In terms of audio formats and processing, it’s about noise floor and headroom. Since 32 Bit float has 1600 dB headroom, not a problem (ever). As for noise floor, it can only matter for certain mathematical processes under specific conditions. Filter design is an example, however both FL Studio 32 and 64 Bit, already use extended precision (80 or 64 Bit) where necessary.

It’s certainly not something an end-user needs to worry about and definitely not any use as an export format.

Because they decided to bite the bullet (in terms of code refactoring) and do it for marketing and feel-good purposes. It certainly does no (audio) harm to use full 64 Bit internal processing, but it does no good compared to 32 Bit float either…

WHEN - you use 80 Bit and 64 Bit precision internally where it matters (which FL Studio does). But only where it’s necessary. Again, this is not a real issue. If you use plugins, and everyone does, this is where it matters. And plugin developers who know their stuff all use double precision internally, where it matters, but some don’t too. The DAW is not your concern here. Plugins really are.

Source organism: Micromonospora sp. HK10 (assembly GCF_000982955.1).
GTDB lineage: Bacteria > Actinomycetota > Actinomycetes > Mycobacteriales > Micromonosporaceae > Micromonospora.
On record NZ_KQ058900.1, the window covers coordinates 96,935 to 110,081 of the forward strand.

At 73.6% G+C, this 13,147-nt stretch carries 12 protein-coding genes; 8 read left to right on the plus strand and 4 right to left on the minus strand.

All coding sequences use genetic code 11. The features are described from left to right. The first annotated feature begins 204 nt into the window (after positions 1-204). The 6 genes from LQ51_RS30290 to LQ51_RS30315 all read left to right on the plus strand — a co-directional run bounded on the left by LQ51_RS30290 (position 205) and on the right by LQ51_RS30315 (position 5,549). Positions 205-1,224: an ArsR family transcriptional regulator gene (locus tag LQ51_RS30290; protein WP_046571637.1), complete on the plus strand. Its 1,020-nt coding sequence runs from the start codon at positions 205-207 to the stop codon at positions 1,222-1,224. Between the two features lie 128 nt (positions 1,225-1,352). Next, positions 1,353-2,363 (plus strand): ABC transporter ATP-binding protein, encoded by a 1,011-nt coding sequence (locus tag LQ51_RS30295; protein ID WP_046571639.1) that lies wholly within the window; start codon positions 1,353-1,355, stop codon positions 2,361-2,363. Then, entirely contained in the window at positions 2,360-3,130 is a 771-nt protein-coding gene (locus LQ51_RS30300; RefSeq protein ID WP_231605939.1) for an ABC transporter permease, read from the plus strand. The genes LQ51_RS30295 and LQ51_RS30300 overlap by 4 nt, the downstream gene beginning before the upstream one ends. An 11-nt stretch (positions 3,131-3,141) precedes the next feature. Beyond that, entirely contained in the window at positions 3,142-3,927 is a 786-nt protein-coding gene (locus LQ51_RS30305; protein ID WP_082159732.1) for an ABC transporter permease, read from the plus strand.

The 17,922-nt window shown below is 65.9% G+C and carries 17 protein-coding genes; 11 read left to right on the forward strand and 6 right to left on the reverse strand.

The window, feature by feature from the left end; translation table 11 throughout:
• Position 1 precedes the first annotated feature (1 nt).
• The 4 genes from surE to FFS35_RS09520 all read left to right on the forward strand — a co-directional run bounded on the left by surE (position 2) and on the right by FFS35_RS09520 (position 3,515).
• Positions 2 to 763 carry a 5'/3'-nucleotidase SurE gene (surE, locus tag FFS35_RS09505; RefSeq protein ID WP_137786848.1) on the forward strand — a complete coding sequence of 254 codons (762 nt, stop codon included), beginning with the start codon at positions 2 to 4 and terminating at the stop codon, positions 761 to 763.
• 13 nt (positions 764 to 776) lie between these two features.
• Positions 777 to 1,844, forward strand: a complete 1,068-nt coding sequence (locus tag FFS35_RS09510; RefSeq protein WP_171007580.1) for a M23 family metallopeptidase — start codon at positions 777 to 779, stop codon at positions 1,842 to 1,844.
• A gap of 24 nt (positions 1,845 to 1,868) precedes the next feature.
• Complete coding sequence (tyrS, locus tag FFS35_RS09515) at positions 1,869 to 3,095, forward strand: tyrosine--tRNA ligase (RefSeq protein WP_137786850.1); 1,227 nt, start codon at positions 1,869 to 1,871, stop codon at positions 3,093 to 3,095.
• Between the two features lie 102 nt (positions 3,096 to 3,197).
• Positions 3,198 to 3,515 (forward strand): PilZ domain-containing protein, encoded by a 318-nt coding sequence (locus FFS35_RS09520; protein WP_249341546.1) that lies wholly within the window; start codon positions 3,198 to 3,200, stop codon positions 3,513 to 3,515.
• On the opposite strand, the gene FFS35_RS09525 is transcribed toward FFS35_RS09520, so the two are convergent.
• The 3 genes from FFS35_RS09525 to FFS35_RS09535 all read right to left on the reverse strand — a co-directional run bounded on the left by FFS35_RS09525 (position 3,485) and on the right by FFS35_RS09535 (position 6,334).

We feel no need to shout about it.

But this is another of those no-win conversations with people who don’t understand DSP. Bigger numbers are always better, and if your number is smaller than the other guys. You will feel inferior. My favorite is watching people argue about why a -385 dB noise floor is better than a -144 dB noise floor … while listening to a file with a - 96 dB noise floor on equipment with a -80 dB noise floor > :slight_smile:

Since recording has a specific meaning. There is no 24-bit recording on the planet that makes use of 24 bits. The noise floor of the highest quality audio gear is around 18-20 bits.

PG, whats your opinion about this?

Remember that while mixing you don’t (I hope) keep everything jammed up against digital full-scale all the time, so a few extra bits at the bottom are necessary to allow for that. Also, the problem is not so much the exact number of bits to sufficiently represent a single signal with adequate SNR, but more the accumulation of noise from errors (such as PG described) or dither (which fully compensates for those errors, but at the cost of added noise) at multiple points every time the audio is processed - which can be many, many times in modern practice.

Finally, as PG noted, modern hardware is 64-bit anyway, so there is nothing to be gained by wasting effort advocating for not always using it.


Thank You for this Explanation PG!